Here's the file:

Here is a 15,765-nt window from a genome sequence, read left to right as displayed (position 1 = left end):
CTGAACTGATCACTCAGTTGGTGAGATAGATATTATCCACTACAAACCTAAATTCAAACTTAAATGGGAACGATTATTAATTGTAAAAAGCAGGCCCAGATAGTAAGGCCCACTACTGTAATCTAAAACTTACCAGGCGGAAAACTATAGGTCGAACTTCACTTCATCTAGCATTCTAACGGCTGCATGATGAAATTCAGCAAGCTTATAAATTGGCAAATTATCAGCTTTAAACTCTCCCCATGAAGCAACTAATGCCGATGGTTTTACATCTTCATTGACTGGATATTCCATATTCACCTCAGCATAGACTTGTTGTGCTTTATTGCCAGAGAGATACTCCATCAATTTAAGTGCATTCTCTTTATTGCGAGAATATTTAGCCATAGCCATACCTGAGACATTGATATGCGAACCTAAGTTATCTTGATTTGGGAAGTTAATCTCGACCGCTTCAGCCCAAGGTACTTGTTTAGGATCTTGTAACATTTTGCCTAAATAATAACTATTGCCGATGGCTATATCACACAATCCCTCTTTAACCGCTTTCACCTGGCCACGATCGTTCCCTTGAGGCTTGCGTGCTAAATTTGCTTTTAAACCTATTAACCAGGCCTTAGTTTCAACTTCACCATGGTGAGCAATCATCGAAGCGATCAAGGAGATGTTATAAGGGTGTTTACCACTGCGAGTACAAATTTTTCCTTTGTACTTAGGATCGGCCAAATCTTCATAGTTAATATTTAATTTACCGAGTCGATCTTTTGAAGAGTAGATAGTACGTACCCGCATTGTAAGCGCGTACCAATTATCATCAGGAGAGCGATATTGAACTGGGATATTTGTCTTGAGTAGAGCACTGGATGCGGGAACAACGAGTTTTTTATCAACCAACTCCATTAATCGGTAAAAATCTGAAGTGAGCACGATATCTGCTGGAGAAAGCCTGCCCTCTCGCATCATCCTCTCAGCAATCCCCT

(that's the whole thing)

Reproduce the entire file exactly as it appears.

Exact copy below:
Here is a 15,765-nt window from a genome sequence, read left to right as displayed (position 1 = left end):
CTGAACTGATCACTCAGTTGGTGAGATAGATATTATCCACTACAAACCTAAATTCAAACTTAAATGGGAACGATTATTAATTGTAAAAAGCAGGCCCAGATAGTAAGGCCCACTACTGTAATCTAAAACTTACCAGGCGGAAAACTATAGGTCGAACTTCACTTCATCTAGCATTCTAACGGCTGCATGATGAAATTCAGCAAGCTTATAAATTGGCAAATTATCAGCTTTAAACTCTCCCCATGAAGCAACTAATGCCGATGGTTTTACATCTTCATTGACTGGATATTCCATATTCACCTCAGCATAGACTTGTTGTGCTTTATTGCCAGAGAGATACTCCATCAATTTAAGTGCATTCTCTTTATTGCGAGAATATTTAGCCATAGCCATACCTGAGACATTGATATGCGAACCTAAGTTATCTTGATTTGGGAAGTTAATCTCGACCGCTTCAGCCCAAGGTACTTGTTTAGGATCTTGTAACATTTTGCCTAAATAATAACTATTGCCGATGGCTATATCACACAATCCCTCTTTAACCGCTTTCACCTGGCCACGATCGTTCCCTTGAGGCTTGCGTGCTAAATTTGCTTTTAAACCTATTAACCAGGCCTTAGTTTCAACTTCACCATGGTGAGCAATCATCGAAGCGATCAAGGAGATGTTATAAGGGTGTTTACCACTGCGAGTACAAATTTTTCCTTTGTACTTAGGATCGGCCAAATCTTCATAGTTAATATTTAATTTACCGAGTCGATCTTTTGAAGAGTAGATAGTACGTACCCGCATTGTAAGCGCGTACCAATTATCATCAGGAGAGCGATATTGAACTGGGATATTTGTCTTGAGTAGAGCACTGGATGCGGGAACAACGAGTTTTTTATCAACCAACTCCATTAATCGGTAAAAATCTGAAGTGAGCACGATATCTGCTGGAGAAAGCCTGCCCTCTCGCATCATCCTCTCAGCAATCCCCT